Mauna Loa Volcano Eruption Update

HAWAIIAN VOLCANO OBSERVATORY WEEKLY UPDATE
U.S. Geological Survey
Thursday, October 14, 2021, 9:31 AM HST (Thursday, October 14, 2021, 19:31 UTC)

 
An aerial view of the prominent 1940 cinder-and-spatter cone on the floor of Mauna Loa's summit caldera.
An aerial view of the prominent 1940 cinder-and-spatter cone on the floor of Mauna Loa's summit caldera. The cone, about 100 m (330 ft) high, was built during a 134-day-long eruption that began on April 7, 1940. Most of the caldera floor around the cone is covered by last lava flows erupted in 1984.

Photo courtesy of USGS

MAUNA LOA

Current Volcano Alert Level: ADVISORY
Current Aviation Color Code: YELLOW

Activity Summary: Mauna Loa Volcano is not erupting. Rates of seismicity at the summit remain slightly above long-term background levels, but have not changed significantly over the past week. Other monitoring data streams—ground deformation, gas discharge, and visual observations—show no significant changes.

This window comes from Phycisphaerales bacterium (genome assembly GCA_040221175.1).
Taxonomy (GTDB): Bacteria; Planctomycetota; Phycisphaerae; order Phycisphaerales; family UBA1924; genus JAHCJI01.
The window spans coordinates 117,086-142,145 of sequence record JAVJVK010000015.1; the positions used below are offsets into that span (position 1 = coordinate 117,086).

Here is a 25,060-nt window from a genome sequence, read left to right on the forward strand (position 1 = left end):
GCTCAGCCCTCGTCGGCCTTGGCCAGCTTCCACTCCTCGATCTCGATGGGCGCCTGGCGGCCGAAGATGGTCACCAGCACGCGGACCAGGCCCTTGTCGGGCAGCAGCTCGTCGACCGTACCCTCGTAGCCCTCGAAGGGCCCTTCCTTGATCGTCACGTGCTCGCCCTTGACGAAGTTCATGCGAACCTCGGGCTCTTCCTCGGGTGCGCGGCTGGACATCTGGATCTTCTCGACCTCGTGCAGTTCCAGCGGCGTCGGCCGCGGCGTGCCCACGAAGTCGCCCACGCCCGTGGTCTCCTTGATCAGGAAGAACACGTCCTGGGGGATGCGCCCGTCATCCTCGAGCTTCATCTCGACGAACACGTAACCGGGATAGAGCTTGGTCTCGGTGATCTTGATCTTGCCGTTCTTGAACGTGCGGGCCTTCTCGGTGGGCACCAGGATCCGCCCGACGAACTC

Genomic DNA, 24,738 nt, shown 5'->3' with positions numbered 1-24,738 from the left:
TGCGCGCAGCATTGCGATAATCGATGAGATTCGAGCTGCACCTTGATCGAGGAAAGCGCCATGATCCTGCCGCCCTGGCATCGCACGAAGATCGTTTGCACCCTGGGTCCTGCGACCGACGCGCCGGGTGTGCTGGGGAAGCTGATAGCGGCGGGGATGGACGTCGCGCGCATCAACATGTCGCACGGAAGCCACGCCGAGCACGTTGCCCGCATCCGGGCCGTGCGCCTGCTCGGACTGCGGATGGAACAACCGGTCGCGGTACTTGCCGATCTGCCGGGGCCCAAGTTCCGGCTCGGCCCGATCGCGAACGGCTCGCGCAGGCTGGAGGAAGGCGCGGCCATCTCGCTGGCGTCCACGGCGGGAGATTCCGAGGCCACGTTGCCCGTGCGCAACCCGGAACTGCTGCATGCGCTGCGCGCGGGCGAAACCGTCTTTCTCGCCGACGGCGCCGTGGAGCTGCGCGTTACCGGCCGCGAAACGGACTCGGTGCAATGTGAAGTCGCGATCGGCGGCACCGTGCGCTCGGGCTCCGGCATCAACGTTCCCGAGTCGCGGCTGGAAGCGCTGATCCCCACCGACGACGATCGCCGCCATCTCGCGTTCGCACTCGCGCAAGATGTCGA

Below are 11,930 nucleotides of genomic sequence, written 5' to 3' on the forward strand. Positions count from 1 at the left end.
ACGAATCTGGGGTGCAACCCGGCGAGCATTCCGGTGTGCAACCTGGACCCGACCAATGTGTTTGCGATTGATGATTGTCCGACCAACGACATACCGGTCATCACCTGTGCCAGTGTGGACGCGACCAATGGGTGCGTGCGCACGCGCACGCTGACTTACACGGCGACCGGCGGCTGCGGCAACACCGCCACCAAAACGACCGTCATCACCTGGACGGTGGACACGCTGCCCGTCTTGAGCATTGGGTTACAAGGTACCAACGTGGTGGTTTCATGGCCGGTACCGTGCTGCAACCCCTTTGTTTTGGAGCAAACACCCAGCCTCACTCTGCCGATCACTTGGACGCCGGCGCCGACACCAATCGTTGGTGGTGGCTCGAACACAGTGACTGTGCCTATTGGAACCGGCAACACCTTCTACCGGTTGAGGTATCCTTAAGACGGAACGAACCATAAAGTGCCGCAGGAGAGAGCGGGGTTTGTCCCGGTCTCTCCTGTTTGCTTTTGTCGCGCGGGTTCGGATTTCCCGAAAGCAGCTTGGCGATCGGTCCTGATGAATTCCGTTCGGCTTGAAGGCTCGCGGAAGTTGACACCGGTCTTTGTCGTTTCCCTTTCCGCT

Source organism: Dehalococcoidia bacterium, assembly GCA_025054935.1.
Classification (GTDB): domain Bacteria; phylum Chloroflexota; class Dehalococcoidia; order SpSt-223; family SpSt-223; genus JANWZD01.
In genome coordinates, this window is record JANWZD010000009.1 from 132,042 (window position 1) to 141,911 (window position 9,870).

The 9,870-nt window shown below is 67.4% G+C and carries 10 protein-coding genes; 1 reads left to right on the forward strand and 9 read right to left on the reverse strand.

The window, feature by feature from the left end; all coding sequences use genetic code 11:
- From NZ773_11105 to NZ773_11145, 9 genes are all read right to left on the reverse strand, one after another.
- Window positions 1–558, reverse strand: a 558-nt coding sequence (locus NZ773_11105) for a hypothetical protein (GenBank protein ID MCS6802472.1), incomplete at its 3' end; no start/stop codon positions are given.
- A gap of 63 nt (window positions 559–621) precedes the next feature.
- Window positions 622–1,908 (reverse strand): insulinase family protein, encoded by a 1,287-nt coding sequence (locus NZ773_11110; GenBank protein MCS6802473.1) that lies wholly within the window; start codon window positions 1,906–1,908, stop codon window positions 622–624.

Observations:
During the past week, HVO seismometers recorded 84 small-magnitude earthquakes—all below M3.0—beneath the summit and upper-elevation flanks of Mauna Loa. The majority of these earthquakes occurred at shallow depths less than 8 kilometers (5 miles) below sea level.

Measurements of ground deformation, using Global Positioning System (GPS) instruments, confirm that the surface of the volcano has not moved significantly over the past week.

Gas concentrations and fumarole temperatures at both the summit caldera and at Sulphur Cone on the Southwest Rift Zone remain stable.

Webcam views have shown no changes to the landscape at the Mauna Loa summit or on the lower flanks of the volcano over the past week.

Last updated: October 18, 2021

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